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A Gardener's Resolutions 

click to enlarge Put in some native plants, like California flannelbush, for the birds and bees.


Put in some native plants, like California flannelbush, for the birds and bees.

Now that it's a new year, I'm sure some of you have made resolutions. It's a thing that we humans like to do. It's the start of a new time increment, so we get a do-over, I guess. Perhaps you're resolving to lose those 20 COVID pounds or start exercising more. Call your mother every day; eat one less cookie each day. Maybe you've promised to do these things, or maybe you've given up because you're tired and overwhelmed and cookies are wonderful and procrastination is the new way of being.

I speak for myself, of course. You may be totally motivated to do All the Things. But it's never a bad idea to try to do something new and different, regardless of what the calendar says.

To that end, I've made a list of the things to try out for your New Year's resolutions. I'll even be trying a few of these myself.

Plant a garden. If you've never had a garden, this is the year. It doesn't have to be huge or even medium. It can be something as simple as a six-pack of lettuce in a large pot on your balcony. Or plant a fruit tree. Even if you have a very small space, you can still plant a dwarf fruit tree. They rarely get any taller than 4 feet.

Did you know bare-root season is nearly here? Local nurseries will be getting bare-root trees, vines, roses and berry canes in stock very soon. They're generally less expensive than the trees/roses/berries sold in pots. Plus, there's a wide variety of cultivars available, especially when the plants first arrive. If you're uncertain about what varieties will do best in your own micro-climate, be sure and ask the friendly folks who work at the nursery, as they are a wealth of information. If you do buy bare-root, make sure you "heel them in" when you get them home, unless you plan on planting them immediately. Heeling in means tucking those bare roots into some soil so they stay moist until it's time to put them in the ground. And speaking of planting things right away ....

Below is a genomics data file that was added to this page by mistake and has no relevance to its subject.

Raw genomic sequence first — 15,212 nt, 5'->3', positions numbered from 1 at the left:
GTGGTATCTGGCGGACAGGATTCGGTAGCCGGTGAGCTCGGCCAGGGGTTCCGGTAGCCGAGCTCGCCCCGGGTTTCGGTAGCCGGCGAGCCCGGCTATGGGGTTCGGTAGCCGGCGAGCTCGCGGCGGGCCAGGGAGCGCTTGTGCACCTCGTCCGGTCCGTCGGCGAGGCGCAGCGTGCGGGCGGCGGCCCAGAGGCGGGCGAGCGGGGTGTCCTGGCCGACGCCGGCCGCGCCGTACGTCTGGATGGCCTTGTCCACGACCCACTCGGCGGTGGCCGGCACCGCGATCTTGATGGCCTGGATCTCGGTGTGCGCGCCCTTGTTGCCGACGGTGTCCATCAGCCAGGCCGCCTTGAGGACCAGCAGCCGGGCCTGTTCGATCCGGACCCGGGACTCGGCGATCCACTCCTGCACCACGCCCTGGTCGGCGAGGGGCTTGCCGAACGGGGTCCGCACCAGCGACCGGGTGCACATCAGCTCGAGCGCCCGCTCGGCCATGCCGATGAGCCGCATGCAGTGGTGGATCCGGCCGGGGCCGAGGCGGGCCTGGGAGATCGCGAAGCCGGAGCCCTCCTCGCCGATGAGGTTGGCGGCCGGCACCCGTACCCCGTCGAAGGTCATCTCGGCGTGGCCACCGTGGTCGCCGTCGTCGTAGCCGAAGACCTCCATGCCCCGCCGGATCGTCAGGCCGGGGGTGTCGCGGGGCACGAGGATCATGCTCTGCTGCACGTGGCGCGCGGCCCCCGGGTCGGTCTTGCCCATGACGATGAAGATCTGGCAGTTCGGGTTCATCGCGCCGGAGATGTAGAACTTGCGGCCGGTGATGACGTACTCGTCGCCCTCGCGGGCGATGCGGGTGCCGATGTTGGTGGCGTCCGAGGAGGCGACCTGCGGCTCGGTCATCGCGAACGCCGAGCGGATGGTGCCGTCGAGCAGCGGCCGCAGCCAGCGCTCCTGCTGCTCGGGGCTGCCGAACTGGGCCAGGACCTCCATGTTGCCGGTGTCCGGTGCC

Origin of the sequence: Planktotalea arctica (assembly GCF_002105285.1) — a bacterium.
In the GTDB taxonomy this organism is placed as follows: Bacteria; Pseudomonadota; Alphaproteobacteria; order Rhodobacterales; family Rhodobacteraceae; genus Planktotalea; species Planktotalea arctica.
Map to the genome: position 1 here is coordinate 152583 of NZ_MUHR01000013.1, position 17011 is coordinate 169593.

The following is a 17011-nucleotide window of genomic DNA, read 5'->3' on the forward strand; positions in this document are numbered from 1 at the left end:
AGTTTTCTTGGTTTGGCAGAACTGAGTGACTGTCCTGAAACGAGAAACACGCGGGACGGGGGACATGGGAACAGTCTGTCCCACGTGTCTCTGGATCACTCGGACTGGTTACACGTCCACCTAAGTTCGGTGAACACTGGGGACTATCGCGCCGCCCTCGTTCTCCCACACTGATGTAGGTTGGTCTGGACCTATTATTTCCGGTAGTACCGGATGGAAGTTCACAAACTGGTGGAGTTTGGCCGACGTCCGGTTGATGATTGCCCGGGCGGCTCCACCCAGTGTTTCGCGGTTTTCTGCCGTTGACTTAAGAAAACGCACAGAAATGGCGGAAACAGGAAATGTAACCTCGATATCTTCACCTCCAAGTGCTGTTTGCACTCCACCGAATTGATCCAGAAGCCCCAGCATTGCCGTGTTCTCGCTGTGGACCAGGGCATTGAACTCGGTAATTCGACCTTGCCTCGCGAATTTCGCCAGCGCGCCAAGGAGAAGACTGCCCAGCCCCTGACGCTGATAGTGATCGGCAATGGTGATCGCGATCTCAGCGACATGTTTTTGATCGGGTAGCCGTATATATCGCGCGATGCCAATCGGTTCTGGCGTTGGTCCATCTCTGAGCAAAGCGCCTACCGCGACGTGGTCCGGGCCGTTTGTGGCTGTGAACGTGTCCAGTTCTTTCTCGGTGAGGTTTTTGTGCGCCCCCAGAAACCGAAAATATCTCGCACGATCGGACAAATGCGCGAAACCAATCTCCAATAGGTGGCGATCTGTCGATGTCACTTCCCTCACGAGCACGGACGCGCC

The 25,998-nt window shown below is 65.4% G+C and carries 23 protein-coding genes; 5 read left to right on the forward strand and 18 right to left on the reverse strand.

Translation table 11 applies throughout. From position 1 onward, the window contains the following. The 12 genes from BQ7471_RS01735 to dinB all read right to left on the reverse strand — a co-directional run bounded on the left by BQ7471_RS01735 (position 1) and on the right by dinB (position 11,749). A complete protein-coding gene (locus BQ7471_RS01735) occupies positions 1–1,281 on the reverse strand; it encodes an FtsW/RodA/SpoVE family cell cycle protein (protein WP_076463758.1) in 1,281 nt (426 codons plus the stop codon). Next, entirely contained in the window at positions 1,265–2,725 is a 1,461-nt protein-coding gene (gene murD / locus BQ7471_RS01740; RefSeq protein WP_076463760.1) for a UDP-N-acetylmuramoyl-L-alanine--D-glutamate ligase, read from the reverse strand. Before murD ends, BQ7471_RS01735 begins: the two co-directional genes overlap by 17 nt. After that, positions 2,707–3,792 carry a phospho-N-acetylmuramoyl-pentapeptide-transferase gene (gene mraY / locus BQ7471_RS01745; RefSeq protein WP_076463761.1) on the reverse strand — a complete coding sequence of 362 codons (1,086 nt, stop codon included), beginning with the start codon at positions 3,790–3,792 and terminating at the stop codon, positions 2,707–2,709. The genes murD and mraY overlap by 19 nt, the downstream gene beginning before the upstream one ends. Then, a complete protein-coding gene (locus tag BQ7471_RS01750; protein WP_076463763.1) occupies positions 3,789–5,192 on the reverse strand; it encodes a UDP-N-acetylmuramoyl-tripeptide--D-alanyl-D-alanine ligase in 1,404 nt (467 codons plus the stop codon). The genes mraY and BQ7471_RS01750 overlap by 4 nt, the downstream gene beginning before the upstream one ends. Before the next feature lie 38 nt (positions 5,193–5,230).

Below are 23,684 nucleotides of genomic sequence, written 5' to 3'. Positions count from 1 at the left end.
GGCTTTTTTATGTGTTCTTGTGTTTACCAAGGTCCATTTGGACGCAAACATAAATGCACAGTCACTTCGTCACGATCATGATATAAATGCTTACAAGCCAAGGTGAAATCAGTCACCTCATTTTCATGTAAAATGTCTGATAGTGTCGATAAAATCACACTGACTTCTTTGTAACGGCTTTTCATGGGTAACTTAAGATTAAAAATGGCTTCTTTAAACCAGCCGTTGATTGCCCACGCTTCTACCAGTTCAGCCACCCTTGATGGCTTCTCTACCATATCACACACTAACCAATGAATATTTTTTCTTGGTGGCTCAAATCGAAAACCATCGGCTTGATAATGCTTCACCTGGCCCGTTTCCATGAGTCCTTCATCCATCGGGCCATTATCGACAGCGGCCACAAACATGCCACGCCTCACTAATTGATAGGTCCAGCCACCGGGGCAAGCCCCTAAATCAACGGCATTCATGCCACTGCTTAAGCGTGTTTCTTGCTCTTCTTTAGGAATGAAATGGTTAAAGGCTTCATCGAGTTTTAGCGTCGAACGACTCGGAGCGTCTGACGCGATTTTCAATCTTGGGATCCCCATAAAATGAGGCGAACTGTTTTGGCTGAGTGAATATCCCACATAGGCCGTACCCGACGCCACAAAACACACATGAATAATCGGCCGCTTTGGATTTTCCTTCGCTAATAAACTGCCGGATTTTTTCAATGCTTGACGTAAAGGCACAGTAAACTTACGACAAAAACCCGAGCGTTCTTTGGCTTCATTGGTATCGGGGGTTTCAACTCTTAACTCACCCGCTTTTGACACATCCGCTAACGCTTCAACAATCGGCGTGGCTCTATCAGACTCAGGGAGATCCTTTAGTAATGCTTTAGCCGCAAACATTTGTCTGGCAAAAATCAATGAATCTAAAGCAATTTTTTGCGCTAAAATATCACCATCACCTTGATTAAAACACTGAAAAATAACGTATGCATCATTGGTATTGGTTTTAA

Put those plants in the ground when you bring them home. I'm an expert at buying plants, bringing them home and watering them for months on end until they finally die in their little 4-inch pots. Don't be like me. Plant those babies within a few days of bringing them home, if the weather is agreeable.

Get ahead of the weeds. Like, now. Sure, the best time to take care of those little weed sprouts was a month ago but who's counting? When we've had a few dry days, now that we're finally getting an honest rainy/snowy winter, get out there and pull those weeds, then mulch heavily so they don't make a comeback in, oh, three weeks. If you're weeding large beds, make sure you don't step on all the soil, as this will compact it and make it far less friendly for planting in the spring. Weed seedlings love this weather. All that lovely rainfall, then a warm day here and there. Take care of them now and you'll be a lot happier come March and April.

Clean up all those scattered pots and 6-packs that have blown all over the garden and yard from the many windy days we've had recently. Same goes for those empty soil bags that you left out because you'd "get to them eventually."

Think about relocating plants that aren't doing quite as well as you thought they would when you planted them a couple years ago. Perhaps they're not getting enough sunlight or they're in a damp area, and you can tell that they're struggling. You can move plants and shrubs and even smaller trees, as long as you're careful to get the entire root ball. Fall and winter are the best times to relocate plants and trees, but again, make sure we've had at least three to four days of dry weather, otherwise you can compact the soil and cause more problems than you had before.

Scatter some wildflower seeds in an area that looks sad. Grass is great, but it doesn't feed the local wildlife or birds or bees, and if you scatter the right mix for your climate, you'll be rewarded with flowers year after year as they re-seed.

Fix those fences. If you're fortunate to live in an area where the deer are abundant, you know eventually, Bambi will figure out a way to get into your garden, orchard or yard, where all of the best tender shoots are growing. This is the time to figure out where the breaches are and fix them before the new crop of deer learn where the buffet is.

Plant a few (or many) native plants. Native plants do well in our climate because this is where they've grown for thousands of years. Plus, the birds and bees depend on our native plants, as they often bloom when other pretty plants aren't doing diddly squat. The North Coast Chapter of the California Native Plant Society holds several plant sales throughout the year, so hit 'em up.

Plant an extra row of veggies for your local Little Free Pantry or food bank. The folks who run these food banks love to get the surplus from local gardens and everyone needs to eat, so why not share with folks who don't have the space, time or money to plant some veggies?

Finally, if you've done even a few of these resolutions, make sure that you take time to just sit and enjoy the fruits of your labor. Grab a cup of tea or a refreshing adult beverage, and take a load off at the end of the day. This last resolution is definitely one I plan to do more of in the new year.

Julia Graham-Whitt (she/her) is owner and operator of the landscaping business Two Green Thumbs.

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